Regardless of what happens with the current outbreak of swine flu, 2009 will go down in the books as a plague year. Even though the disease has nothing to do with the economy or the wrenching debate over health care reform, it has arrived at a perfect time to match our collective sense of uncertainty about our financial, emotional, and physical well-being.
It is only fitting that Peter Christian Hall’s online novel American Fever: A Tale of Romance and Pestilence, should appear now, during this season for fear. The premise is simple: The narrator sells flu protection gear (masks, goggles, disinfectant) out of his Lower East Side apartment as a deadly H5N1 pandemic washes over the city, causing massive casualties and wreaking havoc to the social fabric. Better equipped and informed than the vast of majority of his fellow New Yorkers, the narrator composes a blog that chronicles his city’s struggles and wins an international following.
The novel contains several plotlines, including the narrator’s own difficulties in forging personal relationships, his need for and fear of social isolation, and the impromptu groups that emerge to care for victims of the crisis. But what makes American Fever compelling is that way that Hall has insinuated the novel within existing networks of information about viruses and the history of disease. The novel is laden with discussion of previous pandemics and epidemics (including the swine flu outbreak that, in the universe of American Fever, preceded the more deadly H5N1). It is also deeply enmeshed within the networks of flublogia: real bloggers with a variety of professional backgrounds who track the progression of influenza viruses and research throughout the globe.
The Danger of Human Contact
Priscilla Wald, a literature professor at Duke, has written on what she calls the “outbreak narrative,” stories of disease in popular culture. As she explains, these stories always take on the social anxieties of their moment—from the anti-immigrant sentiment that surrounded Typhoid Mary to the contemporary concerns of globalization. The emergence of disease, she writes, “dramatizes the dilemma that inspires the most basic of human narratives: the necessity and danger of human contact.”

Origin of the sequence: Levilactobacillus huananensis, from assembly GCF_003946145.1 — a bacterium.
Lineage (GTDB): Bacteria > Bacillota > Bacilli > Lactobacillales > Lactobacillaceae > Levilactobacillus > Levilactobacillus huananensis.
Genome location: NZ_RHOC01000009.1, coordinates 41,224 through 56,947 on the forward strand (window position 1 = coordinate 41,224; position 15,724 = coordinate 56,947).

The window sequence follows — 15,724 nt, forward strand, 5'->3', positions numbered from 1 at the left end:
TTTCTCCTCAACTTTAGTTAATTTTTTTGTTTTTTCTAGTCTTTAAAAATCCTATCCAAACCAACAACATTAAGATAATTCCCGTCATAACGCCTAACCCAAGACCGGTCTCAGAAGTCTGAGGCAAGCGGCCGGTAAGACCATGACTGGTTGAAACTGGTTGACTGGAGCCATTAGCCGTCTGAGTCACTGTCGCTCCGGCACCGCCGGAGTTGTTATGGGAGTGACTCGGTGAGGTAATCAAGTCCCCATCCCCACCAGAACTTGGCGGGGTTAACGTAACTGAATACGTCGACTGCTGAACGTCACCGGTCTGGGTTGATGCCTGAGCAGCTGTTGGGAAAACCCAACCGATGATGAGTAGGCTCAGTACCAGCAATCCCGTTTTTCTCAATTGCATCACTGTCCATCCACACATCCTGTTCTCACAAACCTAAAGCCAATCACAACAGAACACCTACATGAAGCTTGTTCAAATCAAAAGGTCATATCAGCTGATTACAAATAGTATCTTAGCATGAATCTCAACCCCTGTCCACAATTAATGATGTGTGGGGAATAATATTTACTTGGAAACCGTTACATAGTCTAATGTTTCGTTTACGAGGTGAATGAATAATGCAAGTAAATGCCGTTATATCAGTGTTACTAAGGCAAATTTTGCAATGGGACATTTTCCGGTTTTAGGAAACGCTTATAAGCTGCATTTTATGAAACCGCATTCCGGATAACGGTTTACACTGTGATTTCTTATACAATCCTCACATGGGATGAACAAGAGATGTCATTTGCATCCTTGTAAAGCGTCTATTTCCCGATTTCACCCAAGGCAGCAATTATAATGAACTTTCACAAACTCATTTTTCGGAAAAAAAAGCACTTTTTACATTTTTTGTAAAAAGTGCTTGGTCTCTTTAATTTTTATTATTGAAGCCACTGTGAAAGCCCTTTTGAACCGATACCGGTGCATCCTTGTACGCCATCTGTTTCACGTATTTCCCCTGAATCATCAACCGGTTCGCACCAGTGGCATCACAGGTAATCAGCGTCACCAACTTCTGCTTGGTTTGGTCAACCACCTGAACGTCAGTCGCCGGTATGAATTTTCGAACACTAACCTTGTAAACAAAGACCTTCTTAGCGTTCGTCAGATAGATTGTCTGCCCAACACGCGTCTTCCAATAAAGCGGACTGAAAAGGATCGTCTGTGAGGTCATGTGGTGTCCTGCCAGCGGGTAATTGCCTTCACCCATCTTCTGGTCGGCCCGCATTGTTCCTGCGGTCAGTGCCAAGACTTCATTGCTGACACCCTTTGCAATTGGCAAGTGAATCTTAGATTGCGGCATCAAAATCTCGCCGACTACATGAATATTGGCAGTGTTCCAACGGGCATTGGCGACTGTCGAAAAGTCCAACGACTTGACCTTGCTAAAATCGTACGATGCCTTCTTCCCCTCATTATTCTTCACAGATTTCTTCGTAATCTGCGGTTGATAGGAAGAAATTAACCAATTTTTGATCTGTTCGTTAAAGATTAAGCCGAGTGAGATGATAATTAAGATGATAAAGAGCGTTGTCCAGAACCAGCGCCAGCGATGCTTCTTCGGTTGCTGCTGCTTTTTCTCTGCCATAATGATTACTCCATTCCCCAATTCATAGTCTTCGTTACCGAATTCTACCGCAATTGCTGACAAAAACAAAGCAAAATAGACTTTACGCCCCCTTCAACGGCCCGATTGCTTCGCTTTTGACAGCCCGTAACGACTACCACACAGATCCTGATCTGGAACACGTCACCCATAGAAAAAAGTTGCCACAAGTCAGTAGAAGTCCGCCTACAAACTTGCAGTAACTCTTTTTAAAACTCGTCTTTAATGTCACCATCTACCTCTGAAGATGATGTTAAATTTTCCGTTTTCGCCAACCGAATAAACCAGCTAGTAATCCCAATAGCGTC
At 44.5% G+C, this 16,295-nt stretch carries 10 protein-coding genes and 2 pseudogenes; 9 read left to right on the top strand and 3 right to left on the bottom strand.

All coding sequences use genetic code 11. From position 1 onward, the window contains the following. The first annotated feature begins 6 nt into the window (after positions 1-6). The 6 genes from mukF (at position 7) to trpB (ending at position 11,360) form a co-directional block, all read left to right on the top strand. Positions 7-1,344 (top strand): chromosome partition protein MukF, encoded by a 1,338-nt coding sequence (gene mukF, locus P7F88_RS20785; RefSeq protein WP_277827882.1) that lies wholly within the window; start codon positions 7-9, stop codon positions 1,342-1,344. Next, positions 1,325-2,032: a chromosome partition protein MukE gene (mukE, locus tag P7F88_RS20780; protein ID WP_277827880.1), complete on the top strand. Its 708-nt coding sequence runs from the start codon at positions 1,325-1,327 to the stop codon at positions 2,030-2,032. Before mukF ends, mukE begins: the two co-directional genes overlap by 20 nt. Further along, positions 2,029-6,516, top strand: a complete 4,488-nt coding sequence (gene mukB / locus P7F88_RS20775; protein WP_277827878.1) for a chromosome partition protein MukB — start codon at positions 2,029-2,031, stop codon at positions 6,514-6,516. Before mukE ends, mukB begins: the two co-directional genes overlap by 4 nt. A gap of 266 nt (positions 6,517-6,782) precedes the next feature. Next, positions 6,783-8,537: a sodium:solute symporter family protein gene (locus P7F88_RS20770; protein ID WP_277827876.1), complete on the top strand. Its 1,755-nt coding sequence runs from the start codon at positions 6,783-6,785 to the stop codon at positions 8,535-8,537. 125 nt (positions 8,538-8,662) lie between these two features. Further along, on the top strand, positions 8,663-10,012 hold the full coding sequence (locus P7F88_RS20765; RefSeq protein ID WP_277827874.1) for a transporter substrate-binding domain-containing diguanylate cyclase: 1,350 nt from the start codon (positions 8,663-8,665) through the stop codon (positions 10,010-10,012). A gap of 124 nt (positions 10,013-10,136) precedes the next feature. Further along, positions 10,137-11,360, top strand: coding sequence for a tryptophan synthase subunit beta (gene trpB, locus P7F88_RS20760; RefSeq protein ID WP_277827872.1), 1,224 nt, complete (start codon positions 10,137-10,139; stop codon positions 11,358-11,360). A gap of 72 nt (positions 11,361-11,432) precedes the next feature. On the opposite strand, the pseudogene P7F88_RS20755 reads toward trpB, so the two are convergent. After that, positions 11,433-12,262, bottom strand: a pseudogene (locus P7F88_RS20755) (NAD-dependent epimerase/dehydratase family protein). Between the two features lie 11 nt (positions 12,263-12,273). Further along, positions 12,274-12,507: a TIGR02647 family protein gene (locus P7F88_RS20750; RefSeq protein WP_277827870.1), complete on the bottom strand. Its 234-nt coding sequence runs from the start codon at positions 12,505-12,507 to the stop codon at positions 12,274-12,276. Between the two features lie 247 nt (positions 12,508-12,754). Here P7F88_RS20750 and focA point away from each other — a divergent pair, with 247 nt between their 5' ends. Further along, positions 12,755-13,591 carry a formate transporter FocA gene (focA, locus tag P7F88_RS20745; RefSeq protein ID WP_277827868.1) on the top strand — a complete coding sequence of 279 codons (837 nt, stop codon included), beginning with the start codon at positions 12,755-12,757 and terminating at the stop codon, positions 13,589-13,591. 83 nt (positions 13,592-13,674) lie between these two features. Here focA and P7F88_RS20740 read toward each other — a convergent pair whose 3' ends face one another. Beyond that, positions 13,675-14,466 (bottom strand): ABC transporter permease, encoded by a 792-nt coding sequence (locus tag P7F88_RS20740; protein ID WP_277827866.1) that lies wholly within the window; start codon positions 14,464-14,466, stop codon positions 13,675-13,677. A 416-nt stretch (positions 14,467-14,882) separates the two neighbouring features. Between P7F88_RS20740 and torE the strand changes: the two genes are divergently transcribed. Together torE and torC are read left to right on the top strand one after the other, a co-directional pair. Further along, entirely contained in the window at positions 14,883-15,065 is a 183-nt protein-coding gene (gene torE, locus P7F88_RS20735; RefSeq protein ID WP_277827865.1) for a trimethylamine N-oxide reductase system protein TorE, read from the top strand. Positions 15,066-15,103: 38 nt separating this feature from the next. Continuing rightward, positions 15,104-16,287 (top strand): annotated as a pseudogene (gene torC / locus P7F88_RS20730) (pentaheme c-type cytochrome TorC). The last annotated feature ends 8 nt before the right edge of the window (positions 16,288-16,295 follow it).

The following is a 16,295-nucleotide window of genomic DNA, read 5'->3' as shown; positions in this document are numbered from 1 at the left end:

Stories of disease are also frequently stories of the divine. Wald reminds us that in works like The Iliad and Oedipus Rex, “plagues are the language of the gods’ displeasure.” There, transgressions of the divine unleash deadly contagion, a mytheme that would be grafted onto the scientific storyscape in the twentieth century. Our contemporary version of this narrative element is the sense that we have brought these viruses upon ourselves through environmental degradation—that we have violated the earth and it is now taking its revenge.
In American Fever, Hall’s narrator explains how these religious and secular apocalyptic visions dovetail. Evangelical Christians look to each new disaster, he writes, for signs of Judgment Day; Muslims look for the return of Christ as an Islamic prophet; and “eco-doomsayers assert that their own exciting views of catastrophe are rooted in science and measurable observation.” But our survivalist is not having it. He’s skeptical of grand theories to explain the pandemic, just as he’s wary of anyone who claims to know how to combat it. In fact, one of the themes that emerges from his forays into the world of flu scholarship is how little we actually know about the way that viruses work.
Outbreak narratives typically have villains and heroes: the carrier who unwittingly infects unsuspecting masses, the scientist who doggedly investigates the disease and presses for an antidote. But Hall’s narrator is different. He has moments of unselfishness, but much of the time he seals himself in his room to dig into the lore of the viral threat. He provides survival equipment, but he sells it—and one recurring thread of the novel is his defense of that enterprise. One of the clever features of the Web site, in fact, is that one can in fact purchase “personal protection gear” via links to Amazon.
Disease, the Internet, and Cultural Anxiety
If there’s a hero in American Fever, it might be, in fact, the Internet itself. Technology does not, as in other stories of scientific heroism, create a cure for the virus. Instead, the Internet is what allows the narrator to manage his survival, both through his writing and through his business. It is also what creates the experience of the novel. Though Hall plans to publish American Fever in book form after its conclusion, I don’t think the experience of reading it in print will be as rich as reading it on the screen. Much of what makes American Fever tick is in the way that it can blur the fictional and real words of fear and illness. With its careful documentation and heavy use of hyperlinks, American Fever does not easily disclose which information about disease is true and which is not, and uncertainty sits at the core of the cultural anxiety it maps.
The Manhattan setting of American Fever is the thickest example we have in the United States of a heterogeneous community compacted into a bounded physical space; a place of face-to-face interaction and networks. The novel is not simply about what happens to that community in a time of intense crisis, but what happens to that community in the age of the Internet. Perhaps a better title for it might have been “Love and Death in the Time of Facebook.” It’s a new era, but with some very old worries.